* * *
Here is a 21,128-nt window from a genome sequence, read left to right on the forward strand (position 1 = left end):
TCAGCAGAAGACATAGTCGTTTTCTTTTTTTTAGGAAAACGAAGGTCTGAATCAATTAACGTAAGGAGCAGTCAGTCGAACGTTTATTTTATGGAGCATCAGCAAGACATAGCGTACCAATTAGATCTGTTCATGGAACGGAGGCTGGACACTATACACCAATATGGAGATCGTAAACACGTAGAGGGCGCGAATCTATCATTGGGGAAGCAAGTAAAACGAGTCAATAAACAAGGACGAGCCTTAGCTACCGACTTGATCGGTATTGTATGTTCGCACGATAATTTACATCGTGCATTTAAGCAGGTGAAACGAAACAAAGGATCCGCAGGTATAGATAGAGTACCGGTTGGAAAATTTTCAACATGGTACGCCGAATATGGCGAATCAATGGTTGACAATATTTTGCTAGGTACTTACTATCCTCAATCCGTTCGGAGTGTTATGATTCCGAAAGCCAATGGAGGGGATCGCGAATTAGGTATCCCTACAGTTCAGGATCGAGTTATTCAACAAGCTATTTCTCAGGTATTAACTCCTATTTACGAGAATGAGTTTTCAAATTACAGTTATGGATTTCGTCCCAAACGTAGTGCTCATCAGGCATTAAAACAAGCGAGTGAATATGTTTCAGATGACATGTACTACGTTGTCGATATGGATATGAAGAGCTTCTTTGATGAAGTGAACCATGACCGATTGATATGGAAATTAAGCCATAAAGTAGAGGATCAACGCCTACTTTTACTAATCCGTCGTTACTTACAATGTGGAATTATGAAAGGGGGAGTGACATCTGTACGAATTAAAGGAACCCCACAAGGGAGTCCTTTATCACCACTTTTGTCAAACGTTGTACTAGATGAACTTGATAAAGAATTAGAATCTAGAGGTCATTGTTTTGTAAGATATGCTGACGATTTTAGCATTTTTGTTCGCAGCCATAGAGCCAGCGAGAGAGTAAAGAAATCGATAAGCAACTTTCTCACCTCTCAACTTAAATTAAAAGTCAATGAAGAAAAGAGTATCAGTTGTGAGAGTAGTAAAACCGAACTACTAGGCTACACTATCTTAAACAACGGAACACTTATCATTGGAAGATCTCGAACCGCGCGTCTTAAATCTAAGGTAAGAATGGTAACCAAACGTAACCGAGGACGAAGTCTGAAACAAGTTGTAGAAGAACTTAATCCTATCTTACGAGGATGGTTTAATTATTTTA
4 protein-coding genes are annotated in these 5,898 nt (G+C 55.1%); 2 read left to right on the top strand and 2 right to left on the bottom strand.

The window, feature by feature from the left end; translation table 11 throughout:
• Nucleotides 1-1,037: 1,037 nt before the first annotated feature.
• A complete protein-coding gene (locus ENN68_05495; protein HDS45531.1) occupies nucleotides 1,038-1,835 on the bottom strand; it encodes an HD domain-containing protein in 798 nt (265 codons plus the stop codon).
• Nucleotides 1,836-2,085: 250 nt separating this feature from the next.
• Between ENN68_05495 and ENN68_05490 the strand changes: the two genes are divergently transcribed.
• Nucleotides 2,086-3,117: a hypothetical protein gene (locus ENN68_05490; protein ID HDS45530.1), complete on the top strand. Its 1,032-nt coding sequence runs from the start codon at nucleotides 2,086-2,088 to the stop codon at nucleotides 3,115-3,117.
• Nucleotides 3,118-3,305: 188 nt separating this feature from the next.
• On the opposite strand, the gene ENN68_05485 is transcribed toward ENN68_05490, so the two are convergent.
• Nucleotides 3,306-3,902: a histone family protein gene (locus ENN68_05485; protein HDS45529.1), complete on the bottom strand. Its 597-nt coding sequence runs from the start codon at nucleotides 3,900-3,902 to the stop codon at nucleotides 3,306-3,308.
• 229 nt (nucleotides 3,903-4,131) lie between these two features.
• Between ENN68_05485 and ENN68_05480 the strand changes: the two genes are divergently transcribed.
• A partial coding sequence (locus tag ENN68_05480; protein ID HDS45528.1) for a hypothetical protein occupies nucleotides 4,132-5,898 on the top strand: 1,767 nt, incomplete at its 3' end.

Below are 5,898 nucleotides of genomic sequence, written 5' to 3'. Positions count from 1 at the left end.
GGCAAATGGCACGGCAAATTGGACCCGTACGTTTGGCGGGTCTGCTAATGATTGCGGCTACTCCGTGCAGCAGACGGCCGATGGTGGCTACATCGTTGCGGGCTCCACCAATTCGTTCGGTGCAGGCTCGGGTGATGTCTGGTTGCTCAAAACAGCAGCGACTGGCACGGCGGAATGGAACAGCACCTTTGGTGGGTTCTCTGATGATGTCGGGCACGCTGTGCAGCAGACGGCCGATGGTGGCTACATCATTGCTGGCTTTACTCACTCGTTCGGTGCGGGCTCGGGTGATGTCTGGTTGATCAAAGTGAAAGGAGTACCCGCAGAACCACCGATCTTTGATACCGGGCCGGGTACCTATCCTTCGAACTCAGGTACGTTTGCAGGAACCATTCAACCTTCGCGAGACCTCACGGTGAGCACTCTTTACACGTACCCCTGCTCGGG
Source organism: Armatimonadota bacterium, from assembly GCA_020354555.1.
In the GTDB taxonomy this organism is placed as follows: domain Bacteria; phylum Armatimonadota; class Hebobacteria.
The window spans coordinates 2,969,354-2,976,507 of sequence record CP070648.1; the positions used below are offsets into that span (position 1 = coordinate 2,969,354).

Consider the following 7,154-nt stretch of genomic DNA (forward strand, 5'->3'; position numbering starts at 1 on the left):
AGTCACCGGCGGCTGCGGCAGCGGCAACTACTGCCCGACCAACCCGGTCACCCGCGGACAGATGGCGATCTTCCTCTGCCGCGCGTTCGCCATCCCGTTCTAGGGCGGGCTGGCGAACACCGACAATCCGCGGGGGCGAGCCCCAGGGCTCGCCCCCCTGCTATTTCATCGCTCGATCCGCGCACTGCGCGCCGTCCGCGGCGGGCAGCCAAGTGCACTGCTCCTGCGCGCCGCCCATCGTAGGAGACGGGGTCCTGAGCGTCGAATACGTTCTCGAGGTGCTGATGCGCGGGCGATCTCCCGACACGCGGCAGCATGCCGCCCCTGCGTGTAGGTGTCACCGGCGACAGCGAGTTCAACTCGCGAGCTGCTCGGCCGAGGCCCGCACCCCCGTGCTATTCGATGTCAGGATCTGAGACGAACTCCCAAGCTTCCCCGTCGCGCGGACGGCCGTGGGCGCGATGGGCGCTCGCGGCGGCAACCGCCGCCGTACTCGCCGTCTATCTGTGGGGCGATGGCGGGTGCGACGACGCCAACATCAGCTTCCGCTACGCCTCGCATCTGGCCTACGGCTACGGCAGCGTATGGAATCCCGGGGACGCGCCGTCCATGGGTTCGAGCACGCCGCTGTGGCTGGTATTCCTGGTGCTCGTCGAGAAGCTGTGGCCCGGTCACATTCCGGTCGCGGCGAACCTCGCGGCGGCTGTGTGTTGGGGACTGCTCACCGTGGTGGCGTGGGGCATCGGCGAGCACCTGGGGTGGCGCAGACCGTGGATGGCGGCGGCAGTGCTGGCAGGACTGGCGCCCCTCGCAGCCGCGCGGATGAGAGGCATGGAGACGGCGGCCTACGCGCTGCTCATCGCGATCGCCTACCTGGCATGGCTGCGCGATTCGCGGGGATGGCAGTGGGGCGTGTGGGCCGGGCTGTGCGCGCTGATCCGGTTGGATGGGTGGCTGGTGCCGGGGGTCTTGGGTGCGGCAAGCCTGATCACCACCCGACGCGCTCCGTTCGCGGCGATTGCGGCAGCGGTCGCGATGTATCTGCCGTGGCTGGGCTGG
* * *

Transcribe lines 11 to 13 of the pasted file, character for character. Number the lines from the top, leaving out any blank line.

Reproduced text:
• On the opposite strand, the gene ENN68_05485 is transcribed toward ENN68_05490, so the two are convergent.
• Nucleotides 3,306-3,902: a histone family protein gene (locus ENN68_05485; protein HDS45529.1), complete on the bottom strand. Its 597-nt coding sequence runs from the start codon at nucleotides 3,900-3,902 to the stop codon at nucleotides 3,306-3,308.
• 229 nt (nucleotides 3,903-4,131) lie between these two features.